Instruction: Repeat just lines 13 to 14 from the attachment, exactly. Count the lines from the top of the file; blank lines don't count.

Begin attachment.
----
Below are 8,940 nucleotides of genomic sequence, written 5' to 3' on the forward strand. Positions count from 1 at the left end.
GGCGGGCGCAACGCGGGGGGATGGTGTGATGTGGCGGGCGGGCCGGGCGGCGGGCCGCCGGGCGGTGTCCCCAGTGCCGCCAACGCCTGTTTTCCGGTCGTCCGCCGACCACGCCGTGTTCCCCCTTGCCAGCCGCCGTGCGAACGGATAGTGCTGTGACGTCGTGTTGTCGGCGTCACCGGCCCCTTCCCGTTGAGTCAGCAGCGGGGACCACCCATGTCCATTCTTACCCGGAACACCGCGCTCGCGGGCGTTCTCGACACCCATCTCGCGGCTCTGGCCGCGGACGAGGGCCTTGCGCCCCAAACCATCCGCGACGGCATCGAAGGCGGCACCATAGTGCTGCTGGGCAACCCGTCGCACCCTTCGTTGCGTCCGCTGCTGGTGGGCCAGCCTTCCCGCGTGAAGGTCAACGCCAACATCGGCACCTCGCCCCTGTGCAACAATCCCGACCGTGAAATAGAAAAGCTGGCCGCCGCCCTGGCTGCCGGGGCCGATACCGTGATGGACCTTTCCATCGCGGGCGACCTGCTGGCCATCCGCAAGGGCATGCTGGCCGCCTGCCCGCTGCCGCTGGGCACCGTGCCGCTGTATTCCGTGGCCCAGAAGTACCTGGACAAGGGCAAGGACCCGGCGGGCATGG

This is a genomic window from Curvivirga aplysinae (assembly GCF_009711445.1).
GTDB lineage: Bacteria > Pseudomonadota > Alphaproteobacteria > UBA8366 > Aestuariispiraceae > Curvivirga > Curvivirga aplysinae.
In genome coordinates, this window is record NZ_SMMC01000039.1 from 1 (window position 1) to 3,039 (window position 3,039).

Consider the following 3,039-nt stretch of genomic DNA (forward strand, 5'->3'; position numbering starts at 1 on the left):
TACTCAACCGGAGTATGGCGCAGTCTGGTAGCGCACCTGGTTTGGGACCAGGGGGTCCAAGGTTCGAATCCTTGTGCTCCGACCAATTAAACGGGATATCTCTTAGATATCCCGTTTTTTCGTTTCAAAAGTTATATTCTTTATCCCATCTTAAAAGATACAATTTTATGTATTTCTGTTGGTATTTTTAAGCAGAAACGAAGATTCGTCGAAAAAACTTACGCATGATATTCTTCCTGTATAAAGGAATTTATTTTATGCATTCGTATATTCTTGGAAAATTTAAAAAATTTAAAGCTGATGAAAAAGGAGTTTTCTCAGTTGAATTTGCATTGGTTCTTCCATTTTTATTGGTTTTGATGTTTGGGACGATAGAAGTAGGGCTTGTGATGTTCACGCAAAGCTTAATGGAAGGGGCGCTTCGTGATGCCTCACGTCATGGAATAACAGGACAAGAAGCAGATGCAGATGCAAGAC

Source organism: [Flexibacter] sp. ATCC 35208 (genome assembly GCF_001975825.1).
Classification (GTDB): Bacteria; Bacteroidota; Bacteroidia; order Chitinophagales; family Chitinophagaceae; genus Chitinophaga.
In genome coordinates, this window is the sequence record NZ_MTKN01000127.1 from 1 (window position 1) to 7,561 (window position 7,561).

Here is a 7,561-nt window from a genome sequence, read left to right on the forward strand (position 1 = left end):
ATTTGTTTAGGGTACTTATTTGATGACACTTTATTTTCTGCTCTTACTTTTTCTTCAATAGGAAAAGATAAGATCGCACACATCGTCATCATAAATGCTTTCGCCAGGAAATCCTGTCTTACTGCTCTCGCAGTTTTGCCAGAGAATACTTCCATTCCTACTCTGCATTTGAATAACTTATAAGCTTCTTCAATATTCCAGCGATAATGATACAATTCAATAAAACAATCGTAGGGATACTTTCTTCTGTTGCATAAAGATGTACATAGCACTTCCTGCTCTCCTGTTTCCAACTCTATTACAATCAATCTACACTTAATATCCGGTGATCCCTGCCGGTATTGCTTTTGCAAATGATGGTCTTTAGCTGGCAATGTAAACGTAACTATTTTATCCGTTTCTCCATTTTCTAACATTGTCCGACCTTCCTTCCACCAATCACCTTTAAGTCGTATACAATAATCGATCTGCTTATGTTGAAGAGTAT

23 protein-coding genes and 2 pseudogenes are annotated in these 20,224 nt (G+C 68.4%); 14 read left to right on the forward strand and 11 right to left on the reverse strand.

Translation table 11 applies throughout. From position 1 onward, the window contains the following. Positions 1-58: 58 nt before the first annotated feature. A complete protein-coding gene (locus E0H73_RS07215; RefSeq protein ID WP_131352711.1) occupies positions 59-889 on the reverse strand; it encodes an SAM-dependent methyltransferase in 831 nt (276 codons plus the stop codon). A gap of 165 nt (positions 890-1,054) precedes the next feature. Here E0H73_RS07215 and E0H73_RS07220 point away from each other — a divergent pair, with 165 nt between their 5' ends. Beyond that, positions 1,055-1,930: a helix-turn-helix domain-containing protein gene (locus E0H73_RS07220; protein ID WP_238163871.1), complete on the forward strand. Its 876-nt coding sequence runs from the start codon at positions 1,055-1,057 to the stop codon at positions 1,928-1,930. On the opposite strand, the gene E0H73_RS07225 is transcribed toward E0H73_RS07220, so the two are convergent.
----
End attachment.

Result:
23 protein-coding genes and 2 pseudogenes are annotated in these 20,224 nt (G+C 68.4%); 14 read left to right on the forward strand and 11 right to left on the reverse strand.

Translation table 11 applies throughout. From position 1 onward, the window contains the following. Positions 1-58: 58 nt before the first annotated feature. A complete protein-coding gene (locus E0H73_RS07215; RefSeq protein ID WP_131352711.1) occupies positions 59-889 on the reverse strand; it encodes an SAM-dependent methyltransferase in 831 nt (276 codons plus the stop codon). A gap of 165 nt (positions 890-1,054) precedes the next feature. Here E0H73_RS07215 and E0H73_RS07220 point away from each other — a divergent pair, with 165 nt between their 5' ends. Beyond that, positions 1,055-1,930: a helix-turn-helix domain-containing protein gene (locus E0H73_RS07220; protein ID WP_238163871.1), complete on the forward strand. Its 876-nt coding sequence runs from the start codon at positions 1,055-1,057 to the stop codon at positions 1,928-1,930. On the opposite strand, the gene E0H73_RS07225 is transcribed toward E0H73_RS07220, so the two are convergent.